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New York City Wants Its Own Citizens to Pick Their Favorite NYC-Centric Film, From ‘Crooklyn’ to ‘Desperately Seeking Susan’

The "One Film, One New York" initiative wants to bring New Yorkers together to celebrate the films they love.

“Desperately Seeking Susan”

What is the quintessential New York City film? The city’s own Mayor’s Office of Media and Entertainment is eager to know, and has launched a new citywide campaign — in tandem with the New York Times — to “unite New Yorkers around one great film.” The initiative, known as “One Film, One New York” is inspired by the success of its recent “One Book, One New York” campaign, which asked citizens to pick a favorite book to then “read together” as a city.

“We are thrilled to be launching this program to unite New Yorkers around one film, and provide the opportunity for all New Yorkers to watch it for free on the same night,” said Media and Entertainment Commissioner Julie Menin in an official statement. “Film has the power to bring people together and to spark a civic conversation. These five films all raise important themes in their respective genres, and they all celebrate New York in creative and memorable ways.”

New York Times film critics A.O. Scott and Manohla Dargis have selected five noteworthy New York films for New Yorkers to vote on during the month of August. The winning movie will be announced the first week of September, and then be screened for free in all five boroughs on September 13.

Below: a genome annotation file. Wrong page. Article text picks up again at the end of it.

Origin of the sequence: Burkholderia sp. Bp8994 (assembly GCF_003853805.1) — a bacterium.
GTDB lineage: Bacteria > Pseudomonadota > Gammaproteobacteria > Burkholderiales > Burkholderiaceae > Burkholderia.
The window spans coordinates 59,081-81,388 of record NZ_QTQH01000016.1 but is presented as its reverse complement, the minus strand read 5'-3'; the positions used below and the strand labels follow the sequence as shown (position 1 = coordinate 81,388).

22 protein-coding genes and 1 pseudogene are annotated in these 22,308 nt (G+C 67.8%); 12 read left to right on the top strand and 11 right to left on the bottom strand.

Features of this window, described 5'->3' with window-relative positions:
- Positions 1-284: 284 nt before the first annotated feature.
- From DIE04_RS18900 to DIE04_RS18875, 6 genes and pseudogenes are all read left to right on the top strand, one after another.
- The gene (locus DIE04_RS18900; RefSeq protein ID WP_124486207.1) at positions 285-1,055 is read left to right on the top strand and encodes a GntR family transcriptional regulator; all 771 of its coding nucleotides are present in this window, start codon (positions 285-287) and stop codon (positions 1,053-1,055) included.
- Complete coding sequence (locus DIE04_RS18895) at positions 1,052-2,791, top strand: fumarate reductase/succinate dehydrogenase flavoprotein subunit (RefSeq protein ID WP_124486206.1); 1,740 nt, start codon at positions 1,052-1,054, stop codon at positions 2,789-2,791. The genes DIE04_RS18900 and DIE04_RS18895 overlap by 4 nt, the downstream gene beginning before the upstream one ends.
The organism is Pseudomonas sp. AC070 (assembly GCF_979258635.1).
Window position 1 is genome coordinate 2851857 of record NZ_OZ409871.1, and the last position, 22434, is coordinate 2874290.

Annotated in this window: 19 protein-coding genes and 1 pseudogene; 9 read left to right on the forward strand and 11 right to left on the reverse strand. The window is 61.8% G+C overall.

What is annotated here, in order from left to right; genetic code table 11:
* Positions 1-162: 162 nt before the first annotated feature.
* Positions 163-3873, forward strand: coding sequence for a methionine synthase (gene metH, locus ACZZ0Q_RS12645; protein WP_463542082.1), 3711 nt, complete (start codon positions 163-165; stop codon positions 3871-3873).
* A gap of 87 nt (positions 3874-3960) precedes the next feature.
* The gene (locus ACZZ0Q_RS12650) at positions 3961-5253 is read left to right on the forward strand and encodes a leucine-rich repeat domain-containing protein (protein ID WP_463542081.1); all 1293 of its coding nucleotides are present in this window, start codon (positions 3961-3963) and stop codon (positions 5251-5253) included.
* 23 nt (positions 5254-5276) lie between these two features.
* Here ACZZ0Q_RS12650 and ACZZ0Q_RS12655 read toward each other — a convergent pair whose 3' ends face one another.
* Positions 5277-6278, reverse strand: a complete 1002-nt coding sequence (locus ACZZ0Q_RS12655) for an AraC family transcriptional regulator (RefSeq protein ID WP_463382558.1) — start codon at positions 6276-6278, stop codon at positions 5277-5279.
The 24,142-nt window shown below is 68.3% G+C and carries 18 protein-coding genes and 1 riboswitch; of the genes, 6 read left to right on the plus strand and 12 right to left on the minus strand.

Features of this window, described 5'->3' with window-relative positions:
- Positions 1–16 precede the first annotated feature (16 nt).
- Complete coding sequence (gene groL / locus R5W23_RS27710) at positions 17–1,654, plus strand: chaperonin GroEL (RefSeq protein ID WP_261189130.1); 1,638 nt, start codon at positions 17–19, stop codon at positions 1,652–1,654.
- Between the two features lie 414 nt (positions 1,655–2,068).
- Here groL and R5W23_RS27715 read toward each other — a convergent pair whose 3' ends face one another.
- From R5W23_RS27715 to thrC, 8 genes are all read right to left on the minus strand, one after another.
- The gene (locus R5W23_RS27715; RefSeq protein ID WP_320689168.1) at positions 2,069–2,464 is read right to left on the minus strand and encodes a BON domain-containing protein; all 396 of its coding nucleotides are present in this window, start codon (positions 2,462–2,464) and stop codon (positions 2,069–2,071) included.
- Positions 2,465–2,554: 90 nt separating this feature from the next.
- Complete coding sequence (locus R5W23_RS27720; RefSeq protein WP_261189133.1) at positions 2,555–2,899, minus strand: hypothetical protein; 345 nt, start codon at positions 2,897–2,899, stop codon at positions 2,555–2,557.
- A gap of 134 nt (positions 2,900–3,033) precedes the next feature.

Each of the five nominees were all shot on the streets of New York, and reflect “the unique, diverse sounds, and musical traditions of The Big Apple.” Per today’s announcement, “the aim is to give every New Yorker access to a night out at the movies, and to support these vital cultural institutions.” The nominees are:

“Crooklyn,” directed by Spike Lee (1994)
“On the Town,” directed by Gene Kelly and Stanley Donen (1949)
“New York, New York,” directed by Martin Scorsese (1977)
“Desperately Seeking Susan,” directed by Susan Seidelman (1985)
“The Wedding Banquet,” directed by Ang Lee (1993)

“New York and movies are two of the things I love most, and I’m not sure it’s possible to love one without the other,” said New York Times chief film critic A. O. Scott. “Since the very beginning of motion pictures, New York has presented many faces to the camera. It’s glamorous and gritty, tough and magical, an inexhaustible landscape of skyscrapers and tenements, bridges and tunnels, rooftops and sidewalks…Even though, as New Yorkers, we like to argue, maybe we can all come together and agree on a movie–one that reflects who we are or who we dream of being, one that finds the true music of the city amidst the noise and chatter.”

“New York is a great movie city – its theaters were my first film school – so I was delighted to be a part of One Film/One New York,” added Times film critic Manohla Dargis. “I’m especially thrilled that New Yorkers will be able to see the winning movie on the big screen, where it belongs.”

Instructions on how to vote are now available right here, plus more information on the event.

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